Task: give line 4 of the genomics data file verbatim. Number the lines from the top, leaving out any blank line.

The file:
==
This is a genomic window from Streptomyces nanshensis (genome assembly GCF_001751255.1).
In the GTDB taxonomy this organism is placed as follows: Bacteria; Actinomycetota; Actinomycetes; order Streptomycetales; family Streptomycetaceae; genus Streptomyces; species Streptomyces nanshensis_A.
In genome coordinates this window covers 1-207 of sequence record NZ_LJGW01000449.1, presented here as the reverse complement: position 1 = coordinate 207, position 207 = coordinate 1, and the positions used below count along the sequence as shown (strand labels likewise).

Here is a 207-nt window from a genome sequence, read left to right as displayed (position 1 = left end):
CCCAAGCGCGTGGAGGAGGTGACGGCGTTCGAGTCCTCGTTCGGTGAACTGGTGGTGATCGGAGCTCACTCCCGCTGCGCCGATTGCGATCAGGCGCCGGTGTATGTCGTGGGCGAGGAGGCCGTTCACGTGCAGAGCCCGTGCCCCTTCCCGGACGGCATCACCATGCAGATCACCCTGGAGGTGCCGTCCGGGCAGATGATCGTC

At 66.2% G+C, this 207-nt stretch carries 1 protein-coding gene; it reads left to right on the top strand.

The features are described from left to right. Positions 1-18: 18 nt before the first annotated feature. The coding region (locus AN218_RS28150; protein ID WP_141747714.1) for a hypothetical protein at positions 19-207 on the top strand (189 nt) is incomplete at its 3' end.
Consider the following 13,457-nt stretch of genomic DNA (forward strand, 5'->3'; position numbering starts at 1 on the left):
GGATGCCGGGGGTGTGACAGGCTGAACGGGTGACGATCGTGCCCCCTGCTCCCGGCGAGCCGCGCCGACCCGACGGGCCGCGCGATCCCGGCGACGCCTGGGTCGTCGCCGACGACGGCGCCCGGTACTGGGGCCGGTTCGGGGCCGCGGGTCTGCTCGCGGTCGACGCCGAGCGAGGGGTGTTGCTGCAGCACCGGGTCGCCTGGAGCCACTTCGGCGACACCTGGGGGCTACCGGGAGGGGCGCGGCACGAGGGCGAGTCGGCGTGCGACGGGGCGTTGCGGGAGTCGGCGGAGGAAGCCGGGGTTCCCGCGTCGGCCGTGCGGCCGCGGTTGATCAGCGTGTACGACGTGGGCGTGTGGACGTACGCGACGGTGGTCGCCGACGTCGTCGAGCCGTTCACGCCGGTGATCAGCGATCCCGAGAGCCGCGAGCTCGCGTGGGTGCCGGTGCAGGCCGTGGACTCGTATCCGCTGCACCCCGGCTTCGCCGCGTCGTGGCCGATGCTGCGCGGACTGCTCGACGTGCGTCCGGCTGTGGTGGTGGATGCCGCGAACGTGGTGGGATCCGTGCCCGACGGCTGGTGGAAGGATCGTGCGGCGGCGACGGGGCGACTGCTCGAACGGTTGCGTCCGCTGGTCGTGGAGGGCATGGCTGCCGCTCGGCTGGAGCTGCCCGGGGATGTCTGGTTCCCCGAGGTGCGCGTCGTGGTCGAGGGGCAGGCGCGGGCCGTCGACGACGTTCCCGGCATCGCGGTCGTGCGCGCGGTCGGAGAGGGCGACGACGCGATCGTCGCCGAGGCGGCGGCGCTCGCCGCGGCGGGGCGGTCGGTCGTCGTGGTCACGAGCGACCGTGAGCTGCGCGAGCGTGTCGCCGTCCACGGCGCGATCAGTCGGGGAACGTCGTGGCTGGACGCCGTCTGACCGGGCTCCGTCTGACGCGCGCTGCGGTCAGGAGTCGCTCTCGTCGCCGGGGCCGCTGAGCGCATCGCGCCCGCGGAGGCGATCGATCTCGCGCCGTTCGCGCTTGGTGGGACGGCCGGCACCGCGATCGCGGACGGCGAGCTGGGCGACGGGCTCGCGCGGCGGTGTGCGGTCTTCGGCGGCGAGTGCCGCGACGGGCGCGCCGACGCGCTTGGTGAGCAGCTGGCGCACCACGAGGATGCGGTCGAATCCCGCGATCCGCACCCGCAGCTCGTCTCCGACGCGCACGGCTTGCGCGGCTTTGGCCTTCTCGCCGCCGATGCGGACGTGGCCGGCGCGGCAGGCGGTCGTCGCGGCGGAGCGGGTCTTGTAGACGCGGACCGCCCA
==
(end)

Here is a 207-nt window from a genome sequence, read left to right as displayed (position 1 = left end):